As we are now into the new year, I hope everyone had a great holiday season. This weeks blog is about Permits. Not about home inspectors needing permits, however home inspectors searching for permits on the property they are inspecting. So, lets begin.
Just about every scenario we do, we are always in contact with the local building departments for building permits. At the end of the year a repeat client of ours was purchasing another property. They wanted to know about any open permits since the home had been just recently renovated. So, in our search we found 2 open permits. Which brings us to this blog.
The work for the permits had been performed correctly. The building department was in error because they did not close the permit. It happens. Now what about other scenarios. For example, there maybe new electrical panel box and no permit. This is always noted on our reports. Or new garage door and opener but no permit. This happens too. So why permits?
A permit is to protect the home owner and government. For example, if the current home owner applies for a permit for finishing a garage area then their is multiple trades involved. Additionally, it protects government because they have a record on the property. If there is ever a bad error then the work can be pointed back to the contractor on record or the building department. Also, if no permit then their maybe repercussions when closing and a property appraiser sees new work that was not properly recorded. The worst case scenario is a home is about to close and no permit was applied for upgrades and the county records office catches that a new kitchen was installed prior to closing. This will definitely raise a red flag.
So, when you are about to purchase a property or change insurance companies and need an insurance inspection, ask your inspector about permits. It is easy to obtain and we provide this service at no cost to our clients. For more information contact us anytime at 352-322-2700 or www.emeraldinspectionservice.com Our inspections usually range from Clearwater to Odessa and from Zephyrhills to Hudson Florida areas.
First my apology for not blogging in awhile. Traveling and a bit of sickness from travel has put me bit behind. This weeks blog is about 203K Loans. What are they, are they right for you and can anyone obtain one. To start out, a 203K loan is a construction loan based on the appraised value after the repairs. This type of loan is funded by FHA. Below is a detailed preview of 203K loans.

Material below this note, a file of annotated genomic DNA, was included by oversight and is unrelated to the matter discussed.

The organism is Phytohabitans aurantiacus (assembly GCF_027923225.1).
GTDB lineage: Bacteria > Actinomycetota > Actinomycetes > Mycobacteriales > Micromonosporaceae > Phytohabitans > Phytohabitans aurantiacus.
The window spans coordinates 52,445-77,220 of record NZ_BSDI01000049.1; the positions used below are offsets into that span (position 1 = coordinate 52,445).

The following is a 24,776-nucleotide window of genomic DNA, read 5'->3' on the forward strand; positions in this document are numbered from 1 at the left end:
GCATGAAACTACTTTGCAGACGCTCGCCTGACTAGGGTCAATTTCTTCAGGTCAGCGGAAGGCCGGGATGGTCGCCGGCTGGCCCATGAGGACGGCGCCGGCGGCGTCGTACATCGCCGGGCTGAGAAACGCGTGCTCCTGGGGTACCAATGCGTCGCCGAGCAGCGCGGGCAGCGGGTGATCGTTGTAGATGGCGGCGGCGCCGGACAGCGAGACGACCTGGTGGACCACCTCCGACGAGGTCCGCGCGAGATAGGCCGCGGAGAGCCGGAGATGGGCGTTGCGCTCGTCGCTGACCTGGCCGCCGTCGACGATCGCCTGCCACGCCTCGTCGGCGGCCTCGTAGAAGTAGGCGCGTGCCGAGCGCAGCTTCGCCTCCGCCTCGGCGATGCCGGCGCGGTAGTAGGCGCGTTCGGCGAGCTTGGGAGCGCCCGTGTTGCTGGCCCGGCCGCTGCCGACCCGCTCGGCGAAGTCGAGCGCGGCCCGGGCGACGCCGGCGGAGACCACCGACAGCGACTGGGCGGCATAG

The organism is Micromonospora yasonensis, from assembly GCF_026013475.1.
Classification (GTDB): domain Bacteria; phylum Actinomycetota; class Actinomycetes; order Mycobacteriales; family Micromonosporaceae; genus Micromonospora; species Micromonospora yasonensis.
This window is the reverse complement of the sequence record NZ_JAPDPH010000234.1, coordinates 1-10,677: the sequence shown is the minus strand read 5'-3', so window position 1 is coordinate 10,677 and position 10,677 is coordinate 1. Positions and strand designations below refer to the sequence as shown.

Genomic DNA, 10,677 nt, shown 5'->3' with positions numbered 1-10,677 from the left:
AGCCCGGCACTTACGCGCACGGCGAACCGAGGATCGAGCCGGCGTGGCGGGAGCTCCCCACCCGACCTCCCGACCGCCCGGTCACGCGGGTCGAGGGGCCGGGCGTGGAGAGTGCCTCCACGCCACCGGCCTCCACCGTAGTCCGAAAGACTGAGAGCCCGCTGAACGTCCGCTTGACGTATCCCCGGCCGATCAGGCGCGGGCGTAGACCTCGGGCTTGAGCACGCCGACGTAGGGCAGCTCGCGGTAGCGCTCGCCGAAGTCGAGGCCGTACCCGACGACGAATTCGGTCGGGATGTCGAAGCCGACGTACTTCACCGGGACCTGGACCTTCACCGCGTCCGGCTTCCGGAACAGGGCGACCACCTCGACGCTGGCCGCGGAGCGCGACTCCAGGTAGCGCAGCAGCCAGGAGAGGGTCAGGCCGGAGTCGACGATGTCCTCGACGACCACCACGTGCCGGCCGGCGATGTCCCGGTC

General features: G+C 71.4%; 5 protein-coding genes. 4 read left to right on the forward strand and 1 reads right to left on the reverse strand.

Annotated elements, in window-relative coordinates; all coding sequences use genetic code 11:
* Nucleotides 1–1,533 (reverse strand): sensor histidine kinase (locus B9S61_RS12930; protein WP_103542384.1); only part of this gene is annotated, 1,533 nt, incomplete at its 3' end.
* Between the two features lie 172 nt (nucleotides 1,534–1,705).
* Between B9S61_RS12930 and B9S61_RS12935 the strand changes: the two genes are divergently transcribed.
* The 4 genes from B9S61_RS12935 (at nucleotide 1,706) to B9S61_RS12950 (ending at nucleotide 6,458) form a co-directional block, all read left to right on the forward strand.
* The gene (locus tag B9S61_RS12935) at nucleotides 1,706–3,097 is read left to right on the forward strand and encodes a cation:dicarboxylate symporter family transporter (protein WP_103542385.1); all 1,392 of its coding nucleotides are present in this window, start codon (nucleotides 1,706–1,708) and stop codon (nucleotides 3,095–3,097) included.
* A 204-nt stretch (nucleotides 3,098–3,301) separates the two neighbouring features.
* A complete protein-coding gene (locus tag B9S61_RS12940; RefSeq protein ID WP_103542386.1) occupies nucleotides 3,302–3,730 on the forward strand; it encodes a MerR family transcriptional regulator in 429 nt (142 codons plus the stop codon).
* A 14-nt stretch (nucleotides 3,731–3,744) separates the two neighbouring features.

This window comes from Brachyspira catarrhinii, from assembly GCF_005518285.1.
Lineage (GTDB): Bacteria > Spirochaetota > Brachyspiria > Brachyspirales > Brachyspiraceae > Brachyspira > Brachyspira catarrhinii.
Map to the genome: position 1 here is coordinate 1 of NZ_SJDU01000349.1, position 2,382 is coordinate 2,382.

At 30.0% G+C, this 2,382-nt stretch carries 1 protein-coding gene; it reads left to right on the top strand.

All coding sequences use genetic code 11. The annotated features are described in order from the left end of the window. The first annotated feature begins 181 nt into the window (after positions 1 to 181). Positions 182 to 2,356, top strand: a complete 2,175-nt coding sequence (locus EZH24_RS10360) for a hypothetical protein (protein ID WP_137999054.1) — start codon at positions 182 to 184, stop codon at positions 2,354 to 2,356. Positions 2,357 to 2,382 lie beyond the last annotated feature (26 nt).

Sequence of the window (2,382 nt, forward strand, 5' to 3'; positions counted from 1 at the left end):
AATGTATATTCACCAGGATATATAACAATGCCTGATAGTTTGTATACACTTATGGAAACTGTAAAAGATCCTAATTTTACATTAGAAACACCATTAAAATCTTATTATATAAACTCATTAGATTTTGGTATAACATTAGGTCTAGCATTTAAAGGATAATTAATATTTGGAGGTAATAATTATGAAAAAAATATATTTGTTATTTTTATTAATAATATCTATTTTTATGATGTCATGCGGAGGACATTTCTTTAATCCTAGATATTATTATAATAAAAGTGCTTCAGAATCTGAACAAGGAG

The 203(k) program can be used in one of three ways with one-to-four unit dwellings:
- To purchase the dwelling and the land and then rehabilitate it
- To purchase the dwelling and move it to another mortgaged property and then rehabilitate it
- To refinance the borrower’s existing mortgage and then rehabilitate the dwelling
FHA 203(k) loans are available in two types:
- The Standard 203(k) (sometimes referred to as the Consultant K or Original K) is intended for more complicated projects that involve structural changes such as room additions, exterior grading and landscaping, or renovation that would prohibit you from occupying the residence. A Standard 203(k) is also used if your project requires engineering or architectural drawings and inspections. Under this program a single family property may be converted into a two-, three- or four-unit dwelling or vice versa so long as the owner occupies one of the units.
- The Streamlined 203(k) is designed for less extensive improvements and for projects that will not exceed a total of $35,000 in renovation and related expenses. This version does not require the use of a consultant, architect, and engineer or as many inspections as the Standard 203(k). As a result, when applicable, the Streamlined 203(k) generally becomes the simpler, less costly option.
Once the home buyer finds a property to purchase, the process of obtaining a loan insured under the provisions of the 203(k) program begins in earnest. The mortgage must be the first lien on the property being improved.
The maximum mortgage amount allowable under the 203(k) program is the lesser of:
- The as-is value or the purchase price of the property before rehabilitation, whichever is less, plus the estimated cost of rehabilitation, or
- 110 percent of the after-improved value of the property.